When you’re first starting on a motorcycle – gear feels like a series of Big Decisions. When I started shopping around I was both overwhelmed by the types of gear, and underwhelmed by the options available in town. The good news about that? I’ve replaced all my initial gear twice over (at least). The bad news? The stores in town still don’t sell much in the way of gear that I want to buy. (Lucky for me, the internet exists!)
Fear not, new riders, I have some guidelines for you! They follow a few basic concepts:
- Safety First! – don’t compromise your safety for appearance or price as a newbie. There will be plenty of time for that when you’ve put some solid miles under your butt.
- You Don’t Know What You Like – if you haven’t ridden, you have no idea what kind of gear you’re going to like – so don’t worry about falling in love with your first pair of gloves or your first jacket.
THIS is where you should put most of your starting gear budget. You only have the one brain, and head injuries are scary, so take some time to find something that fits well and meets basic safety ratings. CycleGear is a good place to try out helmets – they have a lot of retail outlets, and they have a 30 day helmet return policy. In California, they don’t sell any helmets without at least a DOT safety rating.
DOT is a Department of Transportation safety rating.
ECE is an Economic Commission for Europe standard.
SNELL is for the Snell Memorial Foundation – this is a common rating for race helmets.
Even if you’re in a helmet-free state, I recommend a DOT or higher rated helmet for new riders. Your mom/neighbor/co-worker/friend is right, it is dangerous and you should let yourself assess those risks as safely as possible before deciding to reduce your gear.
Personally, I prefer a full-face helmet. I’ve found that it stresses me out to have a half-helmet or a ¾ helmet tugging on my neck in the breeze – plus I like the additional safety and quieter performance of the full face. As a bonus – I have yet to eat any bees, rocks, hay, or cigarette butts.
I’ve worn Arai, Bell, Icon, and Shoei helmets and have found them to be safe and reliable brands – though there are a lot of quality helmets out there that I don’t have experience with. I ride with a Shoei RF-1200 regularly, but I started out with a lower-end Icon full-face and it was perfect for a newbie. A lot of women love the Biltwell Gringo series because they’re retro, cute, and safe – but I found that in the end I prefer the vents and performance of a modern style helmet.
I ended up HATING the first armored jacket I got. It was totally fine for learning, and it had all the safety features so I’m glad I started with it. But I have gone through probably 10 jackets since then. My advice for jackets is to try on some clearance stuff at a nearby bike shop, find your size, and then hit eBay if you can’t find a good deal. Get something with full armor (shoulder, elbow, back protector) – but don’t bother trying to find something you love yet. Once you get out riding you’ll learn if you run hot or cold, if you like pockets, if you like something streamlined, if you want a zipper to pants…quality jackets can be very expensive so I recommend just getting whatever discount jacket you can until you know what you’re going to want. Or you can be like me and have six riding jackets in your closet.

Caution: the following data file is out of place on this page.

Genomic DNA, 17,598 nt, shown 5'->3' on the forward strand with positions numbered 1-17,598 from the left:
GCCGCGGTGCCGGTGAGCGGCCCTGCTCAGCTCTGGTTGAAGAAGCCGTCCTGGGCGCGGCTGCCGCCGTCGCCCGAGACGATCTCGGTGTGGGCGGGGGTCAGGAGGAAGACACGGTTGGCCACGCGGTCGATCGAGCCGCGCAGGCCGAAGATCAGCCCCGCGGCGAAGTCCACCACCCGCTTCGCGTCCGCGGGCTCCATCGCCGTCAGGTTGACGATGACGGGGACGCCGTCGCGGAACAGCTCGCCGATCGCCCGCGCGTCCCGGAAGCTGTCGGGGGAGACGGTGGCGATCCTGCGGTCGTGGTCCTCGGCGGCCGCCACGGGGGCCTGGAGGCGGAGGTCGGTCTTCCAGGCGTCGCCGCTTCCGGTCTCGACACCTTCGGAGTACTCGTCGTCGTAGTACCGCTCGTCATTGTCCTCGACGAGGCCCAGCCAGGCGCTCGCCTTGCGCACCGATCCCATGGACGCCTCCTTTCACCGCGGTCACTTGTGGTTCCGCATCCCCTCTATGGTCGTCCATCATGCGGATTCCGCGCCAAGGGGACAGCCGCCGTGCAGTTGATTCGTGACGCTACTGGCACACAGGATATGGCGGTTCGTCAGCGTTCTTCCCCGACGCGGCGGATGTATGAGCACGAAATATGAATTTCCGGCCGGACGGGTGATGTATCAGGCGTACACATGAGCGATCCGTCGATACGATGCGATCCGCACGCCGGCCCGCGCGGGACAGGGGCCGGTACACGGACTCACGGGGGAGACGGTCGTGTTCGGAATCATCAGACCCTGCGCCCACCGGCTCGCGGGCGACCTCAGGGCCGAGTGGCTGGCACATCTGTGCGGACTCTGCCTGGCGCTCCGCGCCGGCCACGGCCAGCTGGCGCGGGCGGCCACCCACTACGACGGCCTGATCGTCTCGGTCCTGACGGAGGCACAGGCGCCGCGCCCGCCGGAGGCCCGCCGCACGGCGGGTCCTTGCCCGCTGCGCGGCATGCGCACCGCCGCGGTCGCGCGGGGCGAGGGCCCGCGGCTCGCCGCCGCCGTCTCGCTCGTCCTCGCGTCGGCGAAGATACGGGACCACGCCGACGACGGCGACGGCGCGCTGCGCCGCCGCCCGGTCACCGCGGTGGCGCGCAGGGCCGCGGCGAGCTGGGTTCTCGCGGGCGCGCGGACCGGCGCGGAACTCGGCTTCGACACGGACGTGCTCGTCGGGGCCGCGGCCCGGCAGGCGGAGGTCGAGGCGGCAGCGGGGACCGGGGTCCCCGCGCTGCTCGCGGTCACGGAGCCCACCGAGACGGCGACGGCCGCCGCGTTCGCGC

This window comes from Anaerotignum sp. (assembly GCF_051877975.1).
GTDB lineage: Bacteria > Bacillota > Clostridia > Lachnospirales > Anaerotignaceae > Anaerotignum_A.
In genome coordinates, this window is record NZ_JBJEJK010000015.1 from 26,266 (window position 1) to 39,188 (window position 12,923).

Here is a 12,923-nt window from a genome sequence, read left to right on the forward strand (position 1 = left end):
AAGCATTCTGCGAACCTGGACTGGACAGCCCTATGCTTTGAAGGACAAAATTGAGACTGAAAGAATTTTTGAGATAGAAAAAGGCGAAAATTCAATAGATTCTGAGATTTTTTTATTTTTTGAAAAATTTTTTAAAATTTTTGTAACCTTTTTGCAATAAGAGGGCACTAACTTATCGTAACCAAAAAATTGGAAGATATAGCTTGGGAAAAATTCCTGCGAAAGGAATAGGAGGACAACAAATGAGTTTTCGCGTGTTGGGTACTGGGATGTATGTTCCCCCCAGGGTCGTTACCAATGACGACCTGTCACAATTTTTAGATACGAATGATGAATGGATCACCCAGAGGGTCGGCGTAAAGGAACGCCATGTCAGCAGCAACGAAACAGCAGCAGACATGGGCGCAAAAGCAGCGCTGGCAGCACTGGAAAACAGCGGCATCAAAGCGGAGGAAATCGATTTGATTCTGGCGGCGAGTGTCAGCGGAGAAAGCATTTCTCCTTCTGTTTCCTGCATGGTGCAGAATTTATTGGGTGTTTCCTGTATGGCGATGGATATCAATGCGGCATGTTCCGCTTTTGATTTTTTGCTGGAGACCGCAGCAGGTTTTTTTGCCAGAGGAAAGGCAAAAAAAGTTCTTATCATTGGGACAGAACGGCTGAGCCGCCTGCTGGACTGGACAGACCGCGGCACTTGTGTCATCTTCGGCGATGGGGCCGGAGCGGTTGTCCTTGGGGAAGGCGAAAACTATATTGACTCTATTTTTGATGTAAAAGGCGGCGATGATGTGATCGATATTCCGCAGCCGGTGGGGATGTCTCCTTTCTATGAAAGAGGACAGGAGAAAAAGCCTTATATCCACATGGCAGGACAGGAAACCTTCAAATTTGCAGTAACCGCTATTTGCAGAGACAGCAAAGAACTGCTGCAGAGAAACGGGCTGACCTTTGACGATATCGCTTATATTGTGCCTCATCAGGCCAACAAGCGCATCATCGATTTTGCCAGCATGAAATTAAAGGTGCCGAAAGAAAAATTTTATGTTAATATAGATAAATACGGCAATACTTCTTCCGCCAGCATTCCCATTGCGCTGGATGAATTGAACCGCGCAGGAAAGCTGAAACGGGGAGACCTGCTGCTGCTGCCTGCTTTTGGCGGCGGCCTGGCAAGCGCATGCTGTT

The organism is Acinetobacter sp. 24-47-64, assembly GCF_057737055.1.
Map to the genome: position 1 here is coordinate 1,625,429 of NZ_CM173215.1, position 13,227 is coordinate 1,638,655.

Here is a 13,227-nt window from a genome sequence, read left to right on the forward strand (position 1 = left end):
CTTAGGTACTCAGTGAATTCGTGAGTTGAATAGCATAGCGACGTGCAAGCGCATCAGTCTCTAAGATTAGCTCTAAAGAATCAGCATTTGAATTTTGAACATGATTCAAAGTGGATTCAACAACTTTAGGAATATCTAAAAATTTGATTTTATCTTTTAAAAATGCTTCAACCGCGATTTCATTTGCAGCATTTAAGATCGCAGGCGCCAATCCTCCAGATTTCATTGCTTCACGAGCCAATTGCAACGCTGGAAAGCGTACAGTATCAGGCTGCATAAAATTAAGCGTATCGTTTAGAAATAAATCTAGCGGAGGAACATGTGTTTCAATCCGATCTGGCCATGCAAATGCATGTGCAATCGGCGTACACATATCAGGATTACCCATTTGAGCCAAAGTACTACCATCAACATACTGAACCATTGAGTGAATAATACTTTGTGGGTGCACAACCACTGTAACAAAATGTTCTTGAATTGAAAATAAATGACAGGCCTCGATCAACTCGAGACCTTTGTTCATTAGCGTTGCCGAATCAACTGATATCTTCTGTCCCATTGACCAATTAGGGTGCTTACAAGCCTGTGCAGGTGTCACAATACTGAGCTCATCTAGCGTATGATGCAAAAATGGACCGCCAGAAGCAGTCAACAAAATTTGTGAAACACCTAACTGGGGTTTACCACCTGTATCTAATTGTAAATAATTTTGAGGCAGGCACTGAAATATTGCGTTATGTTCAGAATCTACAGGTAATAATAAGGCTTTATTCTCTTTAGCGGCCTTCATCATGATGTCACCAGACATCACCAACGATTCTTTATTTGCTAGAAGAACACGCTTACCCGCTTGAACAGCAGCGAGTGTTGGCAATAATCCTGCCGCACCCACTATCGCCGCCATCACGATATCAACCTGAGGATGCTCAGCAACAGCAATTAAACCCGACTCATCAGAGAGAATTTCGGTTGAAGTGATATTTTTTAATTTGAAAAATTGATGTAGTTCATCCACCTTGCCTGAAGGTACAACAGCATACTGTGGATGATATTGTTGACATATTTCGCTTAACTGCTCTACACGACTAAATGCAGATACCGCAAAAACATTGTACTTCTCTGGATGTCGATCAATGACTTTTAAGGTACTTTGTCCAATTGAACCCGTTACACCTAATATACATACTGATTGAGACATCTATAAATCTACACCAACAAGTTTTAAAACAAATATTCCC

I know women who have never worn anything but jeans to ride and women who can quote the slide distance for your average pair of fashion jeans. The reality is that fashion denim isn’t very safe. It isn’t going to save you from impact or road rash if you hit the ground with any kind of speed. For that kind of protection you need abrasion-resistant fabrics (kevlar, cordura, Dyneema Denim, etc) and armor (knee and hip). You can find abrasion-resistant denim from any number of companies. You could also opt for a true riding pant and get armored cordura or leather pants. As a beginner – I’d just grab something inexpensive with armor. Textile over-pant options are not very cute – but they protect your legs and fashion pants in a fall, and you won’t feel bad about moving on from them after you know what kind of riding you’ll be doing.
Gloves should be easy, but they are not. Some gloves have armor and slide pads in the palms, and some gloves are just leather. Some gloves are waterproof, some are mesh. Some are $35, some are $250. Your primary focus for your first pair should be climate appropriate (eg: If it’s fall, you probably shouldn’t get mesh gloves or your fingers will be super cold all the time). You probably won’t be doing any riding where you need knuckle armor at first, but the gloves with palm-sliders (to keep your hand from sticking to the ground in the event of a slide) usually have them. The most important thing is that they are comfortable, and they keep you comfortable. You don’t want to be worrying about pinched fingers or cold hands when you’re trying to learn how to use your clutch and your turn signals at the same time.
True motorcycle boots have a shaft in the foot that keeps it stiff (that’s what she said). This stiffness makes it easier to shift and brake, and also keeps your foot in a more natural position if it should be – say – run over by a car. They also have cups around the ankles to keep them protected if you end up in a slide under a bike. They typically have non-skid soles and are not very comfortable for walking. When you’re learning, you can probably get away with a sturdy regular boot (like a pair of Red Wings or Doc Martens). Steel toes aren’t necessary or recommended for riding. As you start hitting track days or twisty roads, you will want to upgrade to a pair of boots with armor while you learn your limits.
And that’s it! As you ride, you’ll grow your gear closet. Every year more and more options are released for women that have an eye for fit while keeping safety paramount, so save your allowance!